• Peg (Grimm) Mansberry, of Normalville, PA – great-granddaughter of Jennie (Enos) Snyder – a quilt made by her grandmother in the 1940s; a rug crafted by her granddaughter Alyssa last year; an arrangement of flowers from her brother’s garden, representing the fifth generation in the family to grow that variety, dating back to Joanna (Minerd) Enos of the Civil War era.

Creations by Dave and Peg Mansberry and Kerry Grimm


Indians fans in enemy territory
Recorded music was played  throughout the day, featuring the steel drum performance of Joseph Minor; and Jack and Carol (Surber) Lewis of the Oriskany Strings in Oriskany, VA.

Despite being deep in the heart of Pittsburgh Pirates country, Dave Mansberry and Bill Carey, meeting for the first time, learned that they shared a love for the Cleveland Indians baseball team. Despite numerous threats, Dave and Bill wore their enemy ballcaps for a photo, striking a fairly defiant pose for the photographer.

For the second time, two families attended from Indiana, whose ancestor John Minerd Jr. left Fayette County, PA, circa 1817, and settled in eastern Ohio before pushing west and settling in Indiana in 1844. The first of their family branch to return to their ancestral homeland after the passage of more than 150 years were John and Arlene Minerd of Monroeville, IN; and Bill and Gloria Carey of Fort Wayne. 

Following the reunion, a group went to the Indian Creek Baptist Church in nearby Mill Run, to view the Revolutionary War grave marker of the "father of us all," Jacob Minerd Sr. The marker was dedicated at our reunion in 2003. The group also studied the monument at the church honoring all of its members, including many of our cousins, who have served in the U.S. Armed Forces during wartime.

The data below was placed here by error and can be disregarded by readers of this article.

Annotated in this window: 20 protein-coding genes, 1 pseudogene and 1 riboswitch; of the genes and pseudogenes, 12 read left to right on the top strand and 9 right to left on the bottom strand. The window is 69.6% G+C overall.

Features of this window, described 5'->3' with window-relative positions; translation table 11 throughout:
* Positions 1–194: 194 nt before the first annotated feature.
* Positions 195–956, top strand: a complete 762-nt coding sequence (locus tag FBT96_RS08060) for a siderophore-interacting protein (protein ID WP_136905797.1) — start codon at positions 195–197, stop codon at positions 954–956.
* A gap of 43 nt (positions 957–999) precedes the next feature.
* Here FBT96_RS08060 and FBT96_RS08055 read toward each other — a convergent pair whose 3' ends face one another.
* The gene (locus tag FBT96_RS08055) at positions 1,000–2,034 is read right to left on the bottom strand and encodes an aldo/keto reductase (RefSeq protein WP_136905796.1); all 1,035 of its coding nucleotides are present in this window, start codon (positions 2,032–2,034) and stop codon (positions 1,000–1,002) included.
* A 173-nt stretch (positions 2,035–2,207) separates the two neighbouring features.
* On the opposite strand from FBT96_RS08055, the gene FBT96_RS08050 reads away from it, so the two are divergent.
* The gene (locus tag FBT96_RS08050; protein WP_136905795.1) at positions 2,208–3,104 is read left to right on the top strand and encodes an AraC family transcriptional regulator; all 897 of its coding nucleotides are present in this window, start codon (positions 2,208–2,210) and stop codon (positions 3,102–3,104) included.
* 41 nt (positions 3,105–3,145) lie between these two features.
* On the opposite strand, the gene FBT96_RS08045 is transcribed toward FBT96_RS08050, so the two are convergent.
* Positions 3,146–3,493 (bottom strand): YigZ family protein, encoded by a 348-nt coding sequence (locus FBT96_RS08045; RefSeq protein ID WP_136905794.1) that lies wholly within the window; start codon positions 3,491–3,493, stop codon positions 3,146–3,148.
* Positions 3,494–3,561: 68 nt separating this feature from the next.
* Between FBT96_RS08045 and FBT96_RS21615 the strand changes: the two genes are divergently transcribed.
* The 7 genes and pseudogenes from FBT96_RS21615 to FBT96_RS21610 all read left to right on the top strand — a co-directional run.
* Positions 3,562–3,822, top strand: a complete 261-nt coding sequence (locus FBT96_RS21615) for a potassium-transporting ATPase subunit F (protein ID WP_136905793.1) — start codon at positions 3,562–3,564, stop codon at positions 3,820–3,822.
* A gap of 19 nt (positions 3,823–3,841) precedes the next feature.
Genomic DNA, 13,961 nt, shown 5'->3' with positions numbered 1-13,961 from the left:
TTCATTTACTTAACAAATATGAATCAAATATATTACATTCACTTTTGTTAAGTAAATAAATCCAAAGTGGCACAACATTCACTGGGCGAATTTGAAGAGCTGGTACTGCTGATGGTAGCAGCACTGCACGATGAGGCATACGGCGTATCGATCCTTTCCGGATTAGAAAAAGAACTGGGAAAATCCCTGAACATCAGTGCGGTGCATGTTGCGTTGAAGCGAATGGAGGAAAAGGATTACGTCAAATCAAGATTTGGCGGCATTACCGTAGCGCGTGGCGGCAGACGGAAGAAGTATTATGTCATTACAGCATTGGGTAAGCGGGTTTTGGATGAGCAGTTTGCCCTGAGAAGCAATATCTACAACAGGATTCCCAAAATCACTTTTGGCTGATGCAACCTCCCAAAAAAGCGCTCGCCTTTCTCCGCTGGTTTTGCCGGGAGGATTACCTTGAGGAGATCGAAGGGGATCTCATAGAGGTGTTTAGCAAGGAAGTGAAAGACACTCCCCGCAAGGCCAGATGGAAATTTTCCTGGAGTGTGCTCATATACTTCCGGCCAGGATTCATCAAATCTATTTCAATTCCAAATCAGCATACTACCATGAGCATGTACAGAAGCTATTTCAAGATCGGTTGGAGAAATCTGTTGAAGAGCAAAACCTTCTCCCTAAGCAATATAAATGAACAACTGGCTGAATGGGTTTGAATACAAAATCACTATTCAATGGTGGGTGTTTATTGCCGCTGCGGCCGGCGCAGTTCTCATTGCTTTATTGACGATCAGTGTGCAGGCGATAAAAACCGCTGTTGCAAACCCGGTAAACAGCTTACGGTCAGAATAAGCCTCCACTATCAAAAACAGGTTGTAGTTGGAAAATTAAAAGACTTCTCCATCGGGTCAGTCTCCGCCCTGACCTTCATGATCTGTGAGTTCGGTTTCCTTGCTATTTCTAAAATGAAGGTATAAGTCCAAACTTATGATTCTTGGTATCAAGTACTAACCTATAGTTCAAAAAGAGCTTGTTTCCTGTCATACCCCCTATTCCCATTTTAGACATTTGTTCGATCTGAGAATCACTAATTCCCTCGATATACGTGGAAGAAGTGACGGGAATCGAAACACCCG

Doris Hawker's table of creations, with daughters Lisa Janoske and Connie Gibson


Sunday's Show and Tell and Web Tour

On Sunday, a group of 12 gathered at the Days Inn Motel in Donegal, PA, for a display of antique family creations and tour of the Minerd.com website by reunion president and website founder Mark Miner. Among the items featured were sheet music of cousin Annette Hanshaw, who sang with the Dorsey brothers and Benny Goodman in New York in the late 1920s and early ‘30s; the book ‘Tis the Set of the Sails, authored by Mary McGirk; the book Fixed Mix Seeks Same by Dean Minerd; the book John Winebrenner by Dr. G. Richard Kern; the book Portrait Painting for Beginners by John W. Pratten; the Ohio Farmer newspaper produced in the late 1800s by William H. Lawrence and his brothers; The Messenger community newspaper published in Fayette County, PA by Ferne (Minerd) Work and others to raise local morale during World War II; the book Memoirs of Ludwig Zychlinski, translated into English by Eugene Podraza; and a variety of poems, songs, sketches and painted objects by the “Mountain Poet” of Mill Run, the late Allen Edward Harbaugh.


Your Reunion Committee:

President: Mark A. Miner, Beaver, PA
Vice President:
Peg (Grimm) Mansberry, Normalville, PA
Doris (Sands) Hawker, Morgantown, WV
Rosella (Resh) Miner, Grantsville, MD

Past Reunions:
See recaps of reunions in 20192017 - 2015 - 2013 - 2011 - 2009 - 2008 - 2007 - 2006 - 2005 - 2004 - 2003 - 2002 - 2001 - 2000 - 1990s - 1980s - 1910s-1930s


Copyright © 2006 Mark A. Miner. Photographs by Sid Miller, Peg Mansberry and Mark Miner.